oneand two-dimensional (1D and 2D, respectively)

debris-flow simulation system for mixed-size gravel.

The model uses two layers in 1D simulations to ac-

count for debris-flow sediment sorting, and can also

examine the effect of closed, slit, and grid sabo dams.

The model can incorporate multiple dams and combi-

nations of different types of sabo dams. We simulated

a debris-flow disaster that occurred on September 6,

2005, in Miyajima, Hiroshima Prefecture. Although

two sabo dams were present along the torrent, a large

amount of damage was caused in the nearby residential

area. We considered these existing dams in our simula-

tion. Our results demonstrated that applying the mixed

grain-size sediment model provided a more realistic

description of the debris-flow deposition than uniform-

sized gravel models. Furthermore, our GUIequipped

*k. NAkATANI, T. wADA, N. MATSUMOTO, Y. SATOFUkA & T. MIZUYAMA*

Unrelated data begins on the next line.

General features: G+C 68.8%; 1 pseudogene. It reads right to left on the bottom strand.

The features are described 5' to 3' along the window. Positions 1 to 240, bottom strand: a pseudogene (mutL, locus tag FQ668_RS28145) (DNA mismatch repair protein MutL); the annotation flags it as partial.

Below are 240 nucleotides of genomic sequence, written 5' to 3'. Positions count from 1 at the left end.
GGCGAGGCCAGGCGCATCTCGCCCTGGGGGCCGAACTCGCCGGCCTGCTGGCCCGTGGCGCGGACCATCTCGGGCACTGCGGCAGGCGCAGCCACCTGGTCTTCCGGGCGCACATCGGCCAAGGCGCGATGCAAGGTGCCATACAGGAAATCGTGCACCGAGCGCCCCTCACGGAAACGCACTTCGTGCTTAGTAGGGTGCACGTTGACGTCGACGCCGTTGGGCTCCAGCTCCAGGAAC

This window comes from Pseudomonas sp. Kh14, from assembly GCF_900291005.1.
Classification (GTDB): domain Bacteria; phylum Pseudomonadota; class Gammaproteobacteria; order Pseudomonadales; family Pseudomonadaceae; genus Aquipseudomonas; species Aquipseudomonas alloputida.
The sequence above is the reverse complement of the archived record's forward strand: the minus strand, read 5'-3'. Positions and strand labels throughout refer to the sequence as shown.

*5th International Conference on Debris-Flow Hazards Mitigation: Mechanics, Prediction and Assessment Padua, Italy - 14-17 June 2011*

*TwO-LAYER MODEL FOR 1D SIMULATION AREAS*

phenomena. This model uses the basic equations for a

one-layer debris-flow model with mixed materials, but

the vertical change in the sediment concentration is also

considered. The flow is divided into two vertical layers

(see Fig. 1), and the proportion of each grain-size cat-

egory of flowing sediment at each point is considered.

Inverse gradient or sediment sorting is modeled by ex-

changing particles between layers. The process is calcu-

lated using parameters obtained from laboratory experi-

ment results (see details from s

*et alii*, 2007).

*k*to indicate the

*k*

*d*

*k*

*C*

*k*

*k*

*d*

*m*

*ke*is the largest grain-size category. Here,

*C*

*k*

*d*

*k*

*d*

*m*